Have you ever taken the time to reflect on how busy you are, and compare that to how you value the tasks you are doing each day?
I remember telling my mom, years ago:
“I’m involved in all sorts of activities each and every day; I’m always busy! But, truth be told, the only things of VALUE I do involve my children…and that only happens when they’re out of school!”
For someone who loved being a mom, this was great.
For someone who wanted her children to become independent, strong individuals…maybe this wasn’t so good! After all, if I was always hovering over them and involving myself in every aspect of their day, how would they learn to make decisions by themselves?
Establishing a habit of self-care
I think this line of thinking is what led me to realize that, while I wanted to be involved in my children’s lives and wanted to establish close, healthy relationships with them, that did not mean that I needed to define myself as only their mom, but as their mom plus. Meaning, being their mom was, and continues to be, an important role, but it is also essential that I be involved in activities that nurture my soul…activities that nourish my personal needs and goals. In fact, it is important that I establish a habit of self-care.
If I fail to care for myself, then what chance is there that I will have access to the resources available to care for others? This is not unlike the stewardess who warns passengers on an airplane to put those oxygen masks on themselves before trying to take care of those around them, whether they love those around them or not. After all, if we pass out from lack of oxygen, we’ll be of no assistance to anyone else, will we?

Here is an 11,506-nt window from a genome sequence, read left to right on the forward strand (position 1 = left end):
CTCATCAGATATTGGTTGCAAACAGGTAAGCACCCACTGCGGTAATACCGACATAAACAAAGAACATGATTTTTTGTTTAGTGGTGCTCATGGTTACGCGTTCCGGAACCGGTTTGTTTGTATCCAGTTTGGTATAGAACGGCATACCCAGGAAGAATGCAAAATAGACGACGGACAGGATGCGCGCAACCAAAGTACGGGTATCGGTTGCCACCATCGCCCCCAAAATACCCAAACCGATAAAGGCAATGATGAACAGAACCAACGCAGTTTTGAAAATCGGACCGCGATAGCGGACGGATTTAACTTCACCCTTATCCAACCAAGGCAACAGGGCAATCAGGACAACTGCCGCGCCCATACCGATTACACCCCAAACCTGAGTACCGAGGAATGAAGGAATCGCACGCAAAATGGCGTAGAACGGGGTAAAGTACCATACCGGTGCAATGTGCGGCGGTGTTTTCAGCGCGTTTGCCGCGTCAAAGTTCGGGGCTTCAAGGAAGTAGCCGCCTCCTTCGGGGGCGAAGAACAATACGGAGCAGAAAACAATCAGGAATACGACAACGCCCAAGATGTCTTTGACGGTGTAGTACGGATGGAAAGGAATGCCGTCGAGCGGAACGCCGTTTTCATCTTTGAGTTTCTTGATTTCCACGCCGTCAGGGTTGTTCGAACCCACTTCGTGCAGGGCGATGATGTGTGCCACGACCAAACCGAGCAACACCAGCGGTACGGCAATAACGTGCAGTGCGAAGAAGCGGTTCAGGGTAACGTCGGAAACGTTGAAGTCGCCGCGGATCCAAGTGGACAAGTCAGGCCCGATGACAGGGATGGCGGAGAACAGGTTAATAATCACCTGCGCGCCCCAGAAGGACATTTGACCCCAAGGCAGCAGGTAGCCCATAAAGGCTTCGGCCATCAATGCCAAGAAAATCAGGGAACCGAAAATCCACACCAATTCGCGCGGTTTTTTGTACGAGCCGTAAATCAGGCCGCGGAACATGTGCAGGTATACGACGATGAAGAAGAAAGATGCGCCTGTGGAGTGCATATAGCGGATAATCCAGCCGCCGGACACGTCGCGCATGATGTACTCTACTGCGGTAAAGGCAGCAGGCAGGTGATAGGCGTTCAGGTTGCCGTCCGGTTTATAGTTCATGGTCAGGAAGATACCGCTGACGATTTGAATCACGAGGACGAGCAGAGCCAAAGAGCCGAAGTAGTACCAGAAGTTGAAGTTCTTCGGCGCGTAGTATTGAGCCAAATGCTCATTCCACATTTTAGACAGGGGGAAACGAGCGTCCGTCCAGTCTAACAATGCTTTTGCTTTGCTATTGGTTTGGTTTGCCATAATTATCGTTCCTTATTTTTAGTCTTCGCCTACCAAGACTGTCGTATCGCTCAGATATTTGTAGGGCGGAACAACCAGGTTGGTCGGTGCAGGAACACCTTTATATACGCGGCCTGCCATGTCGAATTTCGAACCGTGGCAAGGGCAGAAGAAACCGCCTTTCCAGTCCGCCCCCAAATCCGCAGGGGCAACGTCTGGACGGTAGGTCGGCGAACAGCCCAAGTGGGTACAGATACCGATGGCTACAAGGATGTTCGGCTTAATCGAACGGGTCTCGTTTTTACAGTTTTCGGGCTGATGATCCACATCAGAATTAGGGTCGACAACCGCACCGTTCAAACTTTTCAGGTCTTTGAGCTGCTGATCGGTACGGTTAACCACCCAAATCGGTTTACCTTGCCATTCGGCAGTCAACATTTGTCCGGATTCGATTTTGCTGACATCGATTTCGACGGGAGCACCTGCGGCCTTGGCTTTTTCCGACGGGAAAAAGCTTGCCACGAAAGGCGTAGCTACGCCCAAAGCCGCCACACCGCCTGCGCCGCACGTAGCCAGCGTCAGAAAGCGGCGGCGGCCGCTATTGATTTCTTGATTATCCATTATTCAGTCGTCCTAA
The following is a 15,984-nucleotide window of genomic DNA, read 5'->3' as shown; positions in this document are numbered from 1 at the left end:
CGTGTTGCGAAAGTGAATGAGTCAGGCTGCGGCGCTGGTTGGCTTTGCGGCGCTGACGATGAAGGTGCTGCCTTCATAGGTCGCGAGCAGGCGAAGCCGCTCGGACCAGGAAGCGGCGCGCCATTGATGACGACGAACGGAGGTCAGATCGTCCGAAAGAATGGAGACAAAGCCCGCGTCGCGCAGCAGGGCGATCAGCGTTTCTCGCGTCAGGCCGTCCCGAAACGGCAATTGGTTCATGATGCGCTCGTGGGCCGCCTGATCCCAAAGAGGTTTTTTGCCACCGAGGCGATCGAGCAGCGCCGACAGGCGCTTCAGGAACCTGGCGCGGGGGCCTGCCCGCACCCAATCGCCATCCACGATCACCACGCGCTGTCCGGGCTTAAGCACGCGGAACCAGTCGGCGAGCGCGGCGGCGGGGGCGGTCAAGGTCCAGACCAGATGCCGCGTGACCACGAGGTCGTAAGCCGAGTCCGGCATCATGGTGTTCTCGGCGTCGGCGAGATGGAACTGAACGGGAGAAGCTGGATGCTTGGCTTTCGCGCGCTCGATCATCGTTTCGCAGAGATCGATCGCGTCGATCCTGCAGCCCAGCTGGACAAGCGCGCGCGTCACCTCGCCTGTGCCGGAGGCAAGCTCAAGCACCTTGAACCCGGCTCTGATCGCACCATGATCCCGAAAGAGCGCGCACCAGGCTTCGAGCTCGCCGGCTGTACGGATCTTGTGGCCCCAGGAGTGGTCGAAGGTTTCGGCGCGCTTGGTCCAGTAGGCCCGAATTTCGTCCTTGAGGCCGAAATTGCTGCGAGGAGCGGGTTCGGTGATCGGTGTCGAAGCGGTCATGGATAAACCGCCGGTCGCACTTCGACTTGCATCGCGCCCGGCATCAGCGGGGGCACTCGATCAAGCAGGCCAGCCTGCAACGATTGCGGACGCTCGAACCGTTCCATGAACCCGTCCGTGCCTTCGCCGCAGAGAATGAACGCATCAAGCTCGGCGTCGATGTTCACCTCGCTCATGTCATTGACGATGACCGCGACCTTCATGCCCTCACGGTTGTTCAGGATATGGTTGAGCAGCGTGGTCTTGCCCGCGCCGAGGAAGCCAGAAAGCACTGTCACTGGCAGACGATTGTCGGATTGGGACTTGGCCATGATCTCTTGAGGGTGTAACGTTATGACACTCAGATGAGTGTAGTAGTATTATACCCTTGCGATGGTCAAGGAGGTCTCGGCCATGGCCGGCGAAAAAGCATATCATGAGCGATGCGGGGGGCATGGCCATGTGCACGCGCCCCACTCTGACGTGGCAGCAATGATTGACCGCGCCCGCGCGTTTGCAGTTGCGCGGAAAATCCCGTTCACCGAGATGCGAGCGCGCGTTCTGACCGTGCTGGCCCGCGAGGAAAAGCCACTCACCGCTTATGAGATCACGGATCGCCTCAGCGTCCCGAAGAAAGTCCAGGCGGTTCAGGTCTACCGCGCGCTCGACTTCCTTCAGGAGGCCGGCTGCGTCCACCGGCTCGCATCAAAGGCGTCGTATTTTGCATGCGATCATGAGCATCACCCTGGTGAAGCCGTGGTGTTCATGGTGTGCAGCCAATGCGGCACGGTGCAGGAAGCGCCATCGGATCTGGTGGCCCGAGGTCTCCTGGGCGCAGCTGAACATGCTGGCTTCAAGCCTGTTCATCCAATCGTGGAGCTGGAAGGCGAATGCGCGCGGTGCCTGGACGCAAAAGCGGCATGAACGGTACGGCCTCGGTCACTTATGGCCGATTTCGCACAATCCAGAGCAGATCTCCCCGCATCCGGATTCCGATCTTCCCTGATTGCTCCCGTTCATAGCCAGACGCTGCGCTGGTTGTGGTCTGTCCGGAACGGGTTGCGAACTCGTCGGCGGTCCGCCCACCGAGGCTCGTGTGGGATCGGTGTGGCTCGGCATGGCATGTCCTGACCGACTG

Being the guide on the side
In addition, while it feels really nice to have our children look up to us and think we have all the answers, is this really what we want? If one of the goals for our kids is to have them become independent, wise, and capable adults, then we must allow them the opportunity to practice and experience the natural consequences involved in typical, daily decision-making.
They need a chance to struggle with making a hard right choice, as opposed to an easier wrong one. They need to practice standing up against peer pressure, being willing to admit a mistake, and making honest choices. In fact, just doing the right thing…even when no one else is looking. Even when they’re the only ones who would know the difference.
The negativity bias of the brain
Our brains are wonderful and magical. We are so lucky to have them, and understand that they have the ability to grow, change, and learn new things as our lives move from one day to the next. We must realize, however, that our brains take what is at first unique and exciting, and turn it into the ordinary, commonplace event. This can lead us to negative thinking and imagining that we are less capable than we are.
Rather than letting that occur, take some time to invest in yourself. Know that we each have unique talents and gifts, and look for ways to share them with others.